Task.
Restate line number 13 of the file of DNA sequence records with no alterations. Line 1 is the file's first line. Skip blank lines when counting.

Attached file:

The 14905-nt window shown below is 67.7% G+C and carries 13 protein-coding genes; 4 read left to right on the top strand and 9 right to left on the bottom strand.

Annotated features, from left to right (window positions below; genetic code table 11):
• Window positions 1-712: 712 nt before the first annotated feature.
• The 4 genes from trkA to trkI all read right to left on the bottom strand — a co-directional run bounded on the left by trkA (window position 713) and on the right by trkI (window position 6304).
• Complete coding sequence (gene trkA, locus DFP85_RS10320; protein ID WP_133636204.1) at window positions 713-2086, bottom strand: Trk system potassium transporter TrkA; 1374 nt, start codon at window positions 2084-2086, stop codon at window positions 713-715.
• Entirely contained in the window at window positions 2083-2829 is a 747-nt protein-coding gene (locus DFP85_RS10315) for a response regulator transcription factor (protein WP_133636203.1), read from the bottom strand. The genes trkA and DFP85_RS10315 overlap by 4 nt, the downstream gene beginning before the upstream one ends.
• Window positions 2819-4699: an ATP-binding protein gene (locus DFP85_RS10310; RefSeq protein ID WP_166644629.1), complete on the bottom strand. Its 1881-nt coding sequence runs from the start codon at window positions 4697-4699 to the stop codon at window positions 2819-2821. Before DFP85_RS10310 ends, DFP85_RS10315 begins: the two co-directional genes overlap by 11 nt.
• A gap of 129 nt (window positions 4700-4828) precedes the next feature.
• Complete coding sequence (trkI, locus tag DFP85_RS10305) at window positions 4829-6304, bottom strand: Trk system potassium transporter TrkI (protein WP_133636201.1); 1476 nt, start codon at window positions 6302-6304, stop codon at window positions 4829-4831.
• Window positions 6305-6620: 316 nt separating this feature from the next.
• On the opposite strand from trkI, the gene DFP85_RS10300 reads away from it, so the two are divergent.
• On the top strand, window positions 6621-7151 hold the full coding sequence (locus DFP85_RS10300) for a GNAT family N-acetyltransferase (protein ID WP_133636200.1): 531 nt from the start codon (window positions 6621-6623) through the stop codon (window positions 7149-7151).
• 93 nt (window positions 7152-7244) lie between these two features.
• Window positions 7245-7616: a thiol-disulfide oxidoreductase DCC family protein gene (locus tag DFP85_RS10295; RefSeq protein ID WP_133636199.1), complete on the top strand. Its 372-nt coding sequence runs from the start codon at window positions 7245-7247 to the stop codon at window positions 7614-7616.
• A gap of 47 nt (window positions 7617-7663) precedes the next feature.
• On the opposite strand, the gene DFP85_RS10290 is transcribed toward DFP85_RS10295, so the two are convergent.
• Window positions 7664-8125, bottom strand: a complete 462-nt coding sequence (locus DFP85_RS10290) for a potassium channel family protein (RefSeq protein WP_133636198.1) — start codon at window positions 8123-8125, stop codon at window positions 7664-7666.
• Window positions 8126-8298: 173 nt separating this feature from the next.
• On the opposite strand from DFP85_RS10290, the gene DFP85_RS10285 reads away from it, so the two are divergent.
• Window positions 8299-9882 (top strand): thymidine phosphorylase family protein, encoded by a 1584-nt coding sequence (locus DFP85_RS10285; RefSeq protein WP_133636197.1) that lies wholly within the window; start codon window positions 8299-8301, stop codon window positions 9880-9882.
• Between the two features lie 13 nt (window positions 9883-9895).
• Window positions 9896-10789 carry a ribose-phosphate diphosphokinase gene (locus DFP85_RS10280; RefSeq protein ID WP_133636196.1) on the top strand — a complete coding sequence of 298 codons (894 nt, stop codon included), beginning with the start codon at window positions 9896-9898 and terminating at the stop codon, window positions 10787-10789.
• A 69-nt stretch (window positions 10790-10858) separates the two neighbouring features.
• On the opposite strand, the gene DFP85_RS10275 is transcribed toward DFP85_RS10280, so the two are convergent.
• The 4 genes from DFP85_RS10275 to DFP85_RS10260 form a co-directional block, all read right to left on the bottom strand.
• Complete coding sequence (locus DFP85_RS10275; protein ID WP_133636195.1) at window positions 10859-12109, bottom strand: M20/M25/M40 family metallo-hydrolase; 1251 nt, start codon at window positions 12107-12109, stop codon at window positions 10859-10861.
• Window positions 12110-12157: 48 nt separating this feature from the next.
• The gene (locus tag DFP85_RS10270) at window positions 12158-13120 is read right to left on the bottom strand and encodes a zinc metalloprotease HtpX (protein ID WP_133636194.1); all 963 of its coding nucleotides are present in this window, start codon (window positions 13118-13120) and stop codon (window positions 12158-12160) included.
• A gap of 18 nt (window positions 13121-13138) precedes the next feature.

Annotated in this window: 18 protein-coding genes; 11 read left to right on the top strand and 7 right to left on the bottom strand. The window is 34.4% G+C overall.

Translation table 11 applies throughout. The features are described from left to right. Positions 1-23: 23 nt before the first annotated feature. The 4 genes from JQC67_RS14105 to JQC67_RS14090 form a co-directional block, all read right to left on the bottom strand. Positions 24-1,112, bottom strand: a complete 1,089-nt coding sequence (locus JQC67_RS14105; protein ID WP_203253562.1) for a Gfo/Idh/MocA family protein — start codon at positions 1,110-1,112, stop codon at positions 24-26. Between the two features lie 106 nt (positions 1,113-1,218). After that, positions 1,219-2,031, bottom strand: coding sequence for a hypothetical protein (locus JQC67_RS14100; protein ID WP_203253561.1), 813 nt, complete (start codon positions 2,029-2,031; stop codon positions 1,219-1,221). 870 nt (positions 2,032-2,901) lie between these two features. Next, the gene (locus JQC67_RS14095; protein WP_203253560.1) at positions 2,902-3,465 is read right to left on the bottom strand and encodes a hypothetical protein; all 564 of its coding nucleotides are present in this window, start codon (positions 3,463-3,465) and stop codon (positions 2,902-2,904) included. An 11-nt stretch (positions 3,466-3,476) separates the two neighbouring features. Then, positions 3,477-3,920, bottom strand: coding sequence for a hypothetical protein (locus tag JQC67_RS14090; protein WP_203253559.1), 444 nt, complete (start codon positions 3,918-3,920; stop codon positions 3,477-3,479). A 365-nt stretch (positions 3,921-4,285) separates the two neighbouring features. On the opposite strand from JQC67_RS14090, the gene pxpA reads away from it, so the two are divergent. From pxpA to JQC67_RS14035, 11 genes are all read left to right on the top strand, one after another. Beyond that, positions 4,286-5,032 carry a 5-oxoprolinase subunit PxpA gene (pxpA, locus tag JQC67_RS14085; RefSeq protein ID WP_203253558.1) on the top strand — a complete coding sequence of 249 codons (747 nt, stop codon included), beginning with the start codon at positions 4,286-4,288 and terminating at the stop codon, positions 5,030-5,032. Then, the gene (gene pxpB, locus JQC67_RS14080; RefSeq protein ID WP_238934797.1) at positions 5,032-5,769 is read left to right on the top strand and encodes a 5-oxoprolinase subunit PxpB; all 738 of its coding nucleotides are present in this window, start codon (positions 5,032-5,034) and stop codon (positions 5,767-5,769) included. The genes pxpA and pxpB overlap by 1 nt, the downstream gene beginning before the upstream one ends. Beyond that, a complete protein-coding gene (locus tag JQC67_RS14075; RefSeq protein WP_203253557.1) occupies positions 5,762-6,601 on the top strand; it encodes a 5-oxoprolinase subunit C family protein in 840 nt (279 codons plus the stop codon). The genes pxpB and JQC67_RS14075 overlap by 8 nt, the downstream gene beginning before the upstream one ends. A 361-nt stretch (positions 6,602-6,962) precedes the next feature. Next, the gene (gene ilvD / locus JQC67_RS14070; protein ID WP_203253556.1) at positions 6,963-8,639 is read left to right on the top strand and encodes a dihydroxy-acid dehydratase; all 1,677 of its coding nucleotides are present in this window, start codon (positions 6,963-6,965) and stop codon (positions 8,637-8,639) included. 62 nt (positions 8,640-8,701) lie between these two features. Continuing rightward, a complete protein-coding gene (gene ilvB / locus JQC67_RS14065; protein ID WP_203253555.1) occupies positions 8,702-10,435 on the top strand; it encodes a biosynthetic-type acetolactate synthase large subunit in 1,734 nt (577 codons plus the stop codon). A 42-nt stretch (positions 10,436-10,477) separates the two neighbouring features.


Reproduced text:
• 93 nt (window positions 7152-7244) lie between these two features.